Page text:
#1 - Never use QT Conversion. Too slow, unreliable. Always export a Quicktime Movie...self contained (or uncheck that if you want it to export FAST)
#2 - Render everything before you do an export. If not, that render time is added to the export time.
#3 - Please tell me you converted the Canon 7D Quicktimes (h.264) to ProRes before you began editing. I have this feeling that you didn't...and that is a common mistake that causes big issues, mainly with exporting.
So i'm so sorry. First because when i post my help here, final cut pro actually finished my export. It goes to 4hours to 2 minutes, i don't know why !
But i still need you guys ! It's the first time that i work with a Canon 7D. Why si it necessary to converted to ProRes ? Can i do it with Adobe Media Encoder from the CS5 Suite ? It's the only converter that I have !
I walways use QT Conversion because without, i have some problems with the images, it started with pixels, sometimes it frozes a few seconds but the sound continue to roll and even a green screen come sometimes. With QT Conversion, it never does !
I never used Compressor... Is it difficult ? I'm gonna work a lot with 7D and maybe 5D in the futur and it will be great if i can understand how to make it faster !
And yes, i did the render first ! For this one i use my mac but when i work to his office, it's an Imac and it takes even longer to finish the export so i need to figured it out !
>Why si it necessary to converted to ProRes ?
Because FCP doesn't work with non-FCP codecs well. It isn't designed to. It, like Avid, craves that the media be converted to an editing codec that it supports. H.264 isn't viable in FCP because it is highly compressed. FCP isn't designed to work with that format natively.
Adobe Premiere CAN work natively with H.264 because it is designed to. It has presets, it uses graphics cards that enable CUDA and the Mercury Engine to enable more processing power to be thrown at the H.264 files. If you don't have a graphics cards that enables CUDA and the Mercury Engine...editing H.264 in Premiere Pro is a DOG!
>Can i do it with Adobe Media Encoder from the CS5 Suite ? It's the only converter that I have !
Uhmmm....you should have Compressor. It comes with Final Cut Pro...part of the install disk. Installs by default.
>I walways use QT Conversion because without, i have some problems with the images, it started with pixels, sometimes it frozes a few seconds but the sound continue to roll and even a green screen come sometimes.
Because you aren't doing things right. You need to convert the footage to ProRes before you edit to avoid these issues.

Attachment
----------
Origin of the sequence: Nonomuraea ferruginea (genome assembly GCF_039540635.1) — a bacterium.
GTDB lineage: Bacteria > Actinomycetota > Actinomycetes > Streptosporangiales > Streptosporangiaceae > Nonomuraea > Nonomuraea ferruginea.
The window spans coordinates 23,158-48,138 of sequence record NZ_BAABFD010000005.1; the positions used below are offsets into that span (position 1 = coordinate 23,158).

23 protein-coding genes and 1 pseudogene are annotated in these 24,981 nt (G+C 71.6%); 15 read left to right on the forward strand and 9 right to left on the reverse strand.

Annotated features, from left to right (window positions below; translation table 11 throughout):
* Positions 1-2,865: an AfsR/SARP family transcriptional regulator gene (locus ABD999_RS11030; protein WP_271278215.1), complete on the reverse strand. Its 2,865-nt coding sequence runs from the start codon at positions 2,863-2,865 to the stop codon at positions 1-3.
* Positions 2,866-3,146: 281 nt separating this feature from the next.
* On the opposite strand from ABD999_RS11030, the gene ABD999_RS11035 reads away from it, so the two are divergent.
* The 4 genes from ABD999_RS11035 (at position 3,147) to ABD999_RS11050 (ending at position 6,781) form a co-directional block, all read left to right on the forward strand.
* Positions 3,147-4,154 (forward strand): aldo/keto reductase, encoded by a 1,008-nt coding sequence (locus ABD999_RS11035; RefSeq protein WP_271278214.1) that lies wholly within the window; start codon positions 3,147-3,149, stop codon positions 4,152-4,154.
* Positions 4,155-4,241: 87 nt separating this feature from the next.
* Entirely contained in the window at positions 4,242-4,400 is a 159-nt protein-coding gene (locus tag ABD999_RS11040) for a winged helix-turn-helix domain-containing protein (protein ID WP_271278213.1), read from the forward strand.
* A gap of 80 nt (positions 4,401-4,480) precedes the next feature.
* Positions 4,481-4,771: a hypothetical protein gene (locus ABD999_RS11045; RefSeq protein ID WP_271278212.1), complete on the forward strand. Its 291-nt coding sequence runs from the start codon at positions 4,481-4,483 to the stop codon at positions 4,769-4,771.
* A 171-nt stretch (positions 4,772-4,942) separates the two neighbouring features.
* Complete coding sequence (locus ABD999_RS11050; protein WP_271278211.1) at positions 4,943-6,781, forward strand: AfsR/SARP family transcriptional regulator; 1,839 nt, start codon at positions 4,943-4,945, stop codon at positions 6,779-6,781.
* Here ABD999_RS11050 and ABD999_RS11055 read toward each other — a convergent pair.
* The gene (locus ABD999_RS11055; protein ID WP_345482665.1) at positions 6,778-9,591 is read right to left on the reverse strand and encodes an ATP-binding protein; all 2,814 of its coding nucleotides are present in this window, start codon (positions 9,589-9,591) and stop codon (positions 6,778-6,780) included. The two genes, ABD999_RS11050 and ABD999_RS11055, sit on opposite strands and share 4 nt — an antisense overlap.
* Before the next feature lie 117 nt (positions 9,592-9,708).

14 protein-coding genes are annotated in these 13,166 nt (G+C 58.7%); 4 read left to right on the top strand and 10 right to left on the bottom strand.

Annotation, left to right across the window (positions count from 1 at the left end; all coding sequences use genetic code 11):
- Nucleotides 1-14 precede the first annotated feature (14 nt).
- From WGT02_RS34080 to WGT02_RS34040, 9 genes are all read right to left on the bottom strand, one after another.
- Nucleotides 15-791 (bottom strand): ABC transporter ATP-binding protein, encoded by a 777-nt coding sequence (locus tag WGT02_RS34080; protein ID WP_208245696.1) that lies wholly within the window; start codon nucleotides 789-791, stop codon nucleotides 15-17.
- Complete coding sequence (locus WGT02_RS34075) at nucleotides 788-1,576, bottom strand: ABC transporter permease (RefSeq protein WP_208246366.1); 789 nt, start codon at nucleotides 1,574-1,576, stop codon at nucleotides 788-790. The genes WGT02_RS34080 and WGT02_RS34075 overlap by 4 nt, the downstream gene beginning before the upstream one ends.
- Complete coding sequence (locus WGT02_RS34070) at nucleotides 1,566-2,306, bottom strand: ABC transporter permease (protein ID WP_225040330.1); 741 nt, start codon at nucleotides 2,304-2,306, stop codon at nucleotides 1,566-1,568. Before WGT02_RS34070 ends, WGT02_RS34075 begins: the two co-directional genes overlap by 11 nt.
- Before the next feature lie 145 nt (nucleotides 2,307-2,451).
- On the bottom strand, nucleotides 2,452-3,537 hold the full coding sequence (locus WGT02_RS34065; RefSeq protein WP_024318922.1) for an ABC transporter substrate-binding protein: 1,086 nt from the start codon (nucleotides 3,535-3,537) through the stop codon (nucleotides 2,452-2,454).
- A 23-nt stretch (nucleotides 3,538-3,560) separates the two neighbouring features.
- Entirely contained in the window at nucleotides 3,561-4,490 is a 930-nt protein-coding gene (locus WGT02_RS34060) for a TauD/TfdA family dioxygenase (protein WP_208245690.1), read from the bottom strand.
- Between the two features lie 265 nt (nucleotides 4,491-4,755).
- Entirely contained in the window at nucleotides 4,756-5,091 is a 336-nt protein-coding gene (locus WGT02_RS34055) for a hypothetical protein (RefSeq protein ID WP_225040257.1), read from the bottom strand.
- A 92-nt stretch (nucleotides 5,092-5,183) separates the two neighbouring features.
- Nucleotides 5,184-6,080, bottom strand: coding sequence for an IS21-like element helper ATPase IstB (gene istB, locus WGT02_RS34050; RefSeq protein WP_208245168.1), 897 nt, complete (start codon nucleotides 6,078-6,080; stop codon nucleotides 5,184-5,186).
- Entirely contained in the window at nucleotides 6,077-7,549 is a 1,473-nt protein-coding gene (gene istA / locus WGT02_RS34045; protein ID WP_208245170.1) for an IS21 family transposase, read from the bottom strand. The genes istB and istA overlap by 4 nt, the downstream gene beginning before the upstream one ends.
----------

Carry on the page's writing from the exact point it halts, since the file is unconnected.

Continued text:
Compressor is FULL of presets that you just drag and drop.
If you are going to shoot a lot with DSLRs and use FCP, you need to watch this tutorial on how to work with tapeless formats in FCP:
Ok thanks you for this support ! I'm gonna mark this page !
To Shane Ross:
So first, i didn't know that Compressor can also use to convert videos. I started using FCP for a while by my one and i'm kinof good for post producing and i never make attention to Compressor and Color but it's gonna change !
So if I understand, for whenever i convert to ProRes, i'm not gonna have this pixels images issues even if i export without the compression ?
And thank you for the tutorial ! I'm gonna see that I
To David Mclaine:
And for the version, i have the last update of FCP 6 ! I don't know if they have such a thing because i just try QT Conversion and it takes over 3 hours of exportation
Another exporting option ... assuming you've converted everything to ProRes ....
MPEG Streamclip is a great file conversion program, and it's free.
An export workflow I use sometimes is to export from Final Cut Pro using "Make Quicktime Movie" (instead of QT conversion), UN-check the box for "Make movie self-contained". This creates a REFERENCE movie which is not a true export, it can't stand on its own and still needs the original media so you can't, for example, make a reference movie and then eject an external drive that has your source files on it.
You can open that reference movie in MPEG Streamclip and set up your conversions there (Note: I have also used MPEG Streamclip to convert files from tapeless formats instead of using Log & Transfer in Final Cut). For exporting I think it's faster than using Quicktime Conversion, and the beauty of doing it this way is that you can let MPEG Streamclip make your export movie in the background and go back to work in Final Cut. At least I've been able to with intel G5 and last year's iMac i7, not sure if MacBook can handle it or not. But worth a try.
Personally I prefer QT Conversion over Compressor, I just feel like I get more predictable results, maybe because I'm more comfortable with the QT Conversion controls and settings windows, though yes it can be mighty slow. And I have also experienced the bizarre leap of an export being at 40-something percent and then suddenly jumping to "Done".
That said, I still (stubbornly?) like the QT Conversion interface, and MPEG Streamclip lets you choose how you set up your Quicktime export. In the File pull-down menu, you can choose "Export to Quicktime" and use the MPEG Streamclip settings window (closer to what you'd get in Compressor), or you can choose "Export to Other Formats", then you can still choose "Quicktime Movie" and then click on "Options" and get the QT Conversion settings windows.